At its most fundamental level, CSR involves the methods and business practices through which a company addresses its social and environmental impact by integrating respect for internationally recognized human rights and environmental sustainability standards into company management decisions and core operations. (128)

In more basic terms, CSR addresses the ways in which a company not only spends its money, but also how a company makes that money. CSR involves both sides of this coin because even if a company has great philanthropic initiatives, such largesse will ring hollow if the company's profits are secured in an irresponsible manner, as attempts to offset irresponsible behavior through philanthropy will be viewed by stakeholders as untenable. To achieve these measures CSR typically employs the concurrent use of several tools, each of which can be amplified at different levels depending on the needs of the individual situation.

These tools (129) include:

Integrated Decision Making. (130) Those in charge must consider environmental and social issues in addition to economic considerations.

Stakeholder Engagement. (131) The practice of engaging all stakeholders within a corporation's sphere of impact (132) about environmental and social issues.

Transparency. (133) The notion that corporations must provide public reports and disclose material information on the environmental and social impact of their company's operations within their sphere of impact.

Consistent Best Practices. (134) The custom of a corporation consistently applying the highest social and environmental standards to all business operations irrespective of the global business location.

The Precautionary Principle. (135) The idea that even in the absence of conclusive scientific evidence pointing toward serious and irreparable harm, corporations must take precautionary measures within their sphere of impact; and when corporations desire to promote a potentially harmful project/product, they have the onus of proving the harm is socially acceptable.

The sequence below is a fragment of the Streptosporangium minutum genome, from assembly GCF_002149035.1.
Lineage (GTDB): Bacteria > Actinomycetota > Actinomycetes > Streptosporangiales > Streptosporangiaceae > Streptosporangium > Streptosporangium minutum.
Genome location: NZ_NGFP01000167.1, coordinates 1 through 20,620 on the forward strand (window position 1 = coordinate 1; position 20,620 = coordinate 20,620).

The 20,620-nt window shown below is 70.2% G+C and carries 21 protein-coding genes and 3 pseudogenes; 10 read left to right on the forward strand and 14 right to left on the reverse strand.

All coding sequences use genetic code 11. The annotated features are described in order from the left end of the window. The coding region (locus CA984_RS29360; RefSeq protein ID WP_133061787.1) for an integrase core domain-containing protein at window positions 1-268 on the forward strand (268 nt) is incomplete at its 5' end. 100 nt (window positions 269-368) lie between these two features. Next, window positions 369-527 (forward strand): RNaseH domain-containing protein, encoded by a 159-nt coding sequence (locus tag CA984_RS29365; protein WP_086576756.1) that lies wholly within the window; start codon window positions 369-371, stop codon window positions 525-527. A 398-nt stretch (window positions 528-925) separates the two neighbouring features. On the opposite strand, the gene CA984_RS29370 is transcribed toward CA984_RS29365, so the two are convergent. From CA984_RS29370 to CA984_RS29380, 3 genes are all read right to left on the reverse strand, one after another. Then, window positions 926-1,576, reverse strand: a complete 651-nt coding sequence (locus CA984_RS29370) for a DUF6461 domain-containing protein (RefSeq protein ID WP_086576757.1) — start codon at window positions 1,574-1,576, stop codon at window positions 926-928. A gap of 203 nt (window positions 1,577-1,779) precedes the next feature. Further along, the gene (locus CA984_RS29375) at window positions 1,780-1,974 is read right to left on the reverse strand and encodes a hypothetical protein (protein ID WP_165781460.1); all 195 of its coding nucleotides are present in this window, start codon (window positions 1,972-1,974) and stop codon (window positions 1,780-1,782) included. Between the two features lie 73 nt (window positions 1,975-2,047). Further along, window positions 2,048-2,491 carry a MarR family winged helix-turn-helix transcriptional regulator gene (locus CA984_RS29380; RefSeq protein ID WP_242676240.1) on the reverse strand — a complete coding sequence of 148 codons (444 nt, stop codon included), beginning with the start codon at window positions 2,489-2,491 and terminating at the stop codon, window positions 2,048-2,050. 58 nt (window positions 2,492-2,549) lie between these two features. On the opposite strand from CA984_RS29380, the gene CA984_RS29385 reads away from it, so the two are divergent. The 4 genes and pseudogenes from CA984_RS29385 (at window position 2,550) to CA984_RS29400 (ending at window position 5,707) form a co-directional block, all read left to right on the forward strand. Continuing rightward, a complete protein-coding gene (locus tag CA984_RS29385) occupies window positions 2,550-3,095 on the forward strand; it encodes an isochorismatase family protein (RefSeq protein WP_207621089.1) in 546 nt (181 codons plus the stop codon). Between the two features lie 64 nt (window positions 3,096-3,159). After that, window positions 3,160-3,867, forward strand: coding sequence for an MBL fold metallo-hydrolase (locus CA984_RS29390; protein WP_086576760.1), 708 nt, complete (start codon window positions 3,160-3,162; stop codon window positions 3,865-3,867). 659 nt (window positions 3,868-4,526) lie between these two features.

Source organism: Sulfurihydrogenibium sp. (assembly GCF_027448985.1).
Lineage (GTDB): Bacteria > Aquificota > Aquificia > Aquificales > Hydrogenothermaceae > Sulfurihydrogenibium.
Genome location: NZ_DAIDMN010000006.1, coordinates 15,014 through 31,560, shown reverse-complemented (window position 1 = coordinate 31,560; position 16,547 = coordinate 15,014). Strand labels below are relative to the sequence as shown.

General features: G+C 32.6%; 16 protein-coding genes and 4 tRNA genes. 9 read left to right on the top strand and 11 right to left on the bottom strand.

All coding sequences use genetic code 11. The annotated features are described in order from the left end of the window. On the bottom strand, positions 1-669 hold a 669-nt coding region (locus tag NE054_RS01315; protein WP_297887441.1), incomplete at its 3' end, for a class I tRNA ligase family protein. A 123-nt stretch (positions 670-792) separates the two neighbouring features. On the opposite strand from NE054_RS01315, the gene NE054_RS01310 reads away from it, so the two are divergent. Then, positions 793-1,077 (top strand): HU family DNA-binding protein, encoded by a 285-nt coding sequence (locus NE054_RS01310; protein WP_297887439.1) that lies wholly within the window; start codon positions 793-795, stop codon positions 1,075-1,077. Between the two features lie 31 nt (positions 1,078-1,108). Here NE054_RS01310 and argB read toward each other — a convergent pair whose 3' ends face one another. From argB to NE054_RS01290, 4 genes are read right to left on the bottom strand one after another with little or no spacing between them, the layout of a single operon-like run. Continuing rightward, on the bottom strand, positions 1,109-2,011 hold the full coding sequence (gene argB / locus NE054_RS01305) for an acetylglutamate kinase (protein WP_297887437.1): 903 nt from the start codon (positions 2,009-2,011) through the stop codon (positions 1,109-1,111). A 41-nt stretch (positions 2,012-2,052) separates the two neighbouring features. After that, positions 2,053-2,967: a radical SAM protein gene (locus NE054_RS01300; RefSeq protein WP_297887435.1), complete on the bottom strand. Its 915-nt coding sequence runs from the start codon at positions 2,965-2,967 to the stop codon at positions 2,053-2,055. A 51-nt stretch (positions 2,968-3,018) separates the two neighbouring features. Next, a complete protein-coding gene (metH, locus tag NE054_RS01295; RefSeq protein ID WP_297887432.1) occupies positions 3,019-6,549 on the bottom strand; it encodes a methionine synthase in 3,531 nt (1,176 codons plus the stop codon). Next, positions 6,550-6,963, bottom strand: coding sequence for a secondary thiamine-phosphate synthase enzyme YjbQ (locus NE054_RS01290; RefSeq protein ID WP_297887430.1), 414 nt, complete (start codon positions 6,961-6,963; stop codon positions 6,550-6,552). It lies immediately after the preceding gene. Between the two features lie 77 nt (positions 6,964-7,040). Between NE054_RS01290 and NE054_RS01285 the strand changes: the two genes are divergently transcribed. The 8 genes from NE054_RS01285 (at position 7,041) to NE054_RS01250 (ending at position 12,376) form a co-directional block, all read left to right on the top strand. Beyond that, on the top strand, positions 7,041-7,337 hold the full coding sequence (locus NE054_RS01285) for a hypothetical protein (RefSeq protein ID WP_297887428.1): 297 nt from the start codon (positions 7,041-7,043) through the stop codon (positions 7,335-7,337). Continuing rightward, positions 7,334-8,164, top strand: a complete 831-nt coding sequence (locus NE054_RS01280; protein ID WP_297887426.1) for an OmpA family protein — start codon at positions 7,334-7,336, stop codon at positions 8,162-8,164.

Accountability. (136) The simple notion that corporations--and those responsible for corporate decisions--must be held accountable for the social and environmental harms they create and for breaches of their own proclaimed ethical standards. And finally,

Community Investment. (137) The notion that corporations must contribute to the social, cultural, economic, and/or environmental enrichment in the communities in which they operate.

These tools are interdependent and mutually reinforcing, each building off one another. As the authors of Corporate Social Responsibility: A Legal Analysis write in explaining how these tools work together in conjunction:

   The principle of integrated, sustainable decision-making represents
   a body of knowledge, skills, and an attitude or frame of mind that
   sets the stage for effective implementation of all the other
   principles. It promotes the corporation to take a system
   perspective, assessing business value not merely from a truncated
   financial point of view, but also considering the more holistic
   'triple-bottom-line/ which takes non-financial, social, and
   environmental results into account. Stakeholder engagement ...
   provides an important pathway and methodology for strengthening
   those triple-bottom-line results. The principle of transparency is
   both a key expectation forming a prominent feature of the new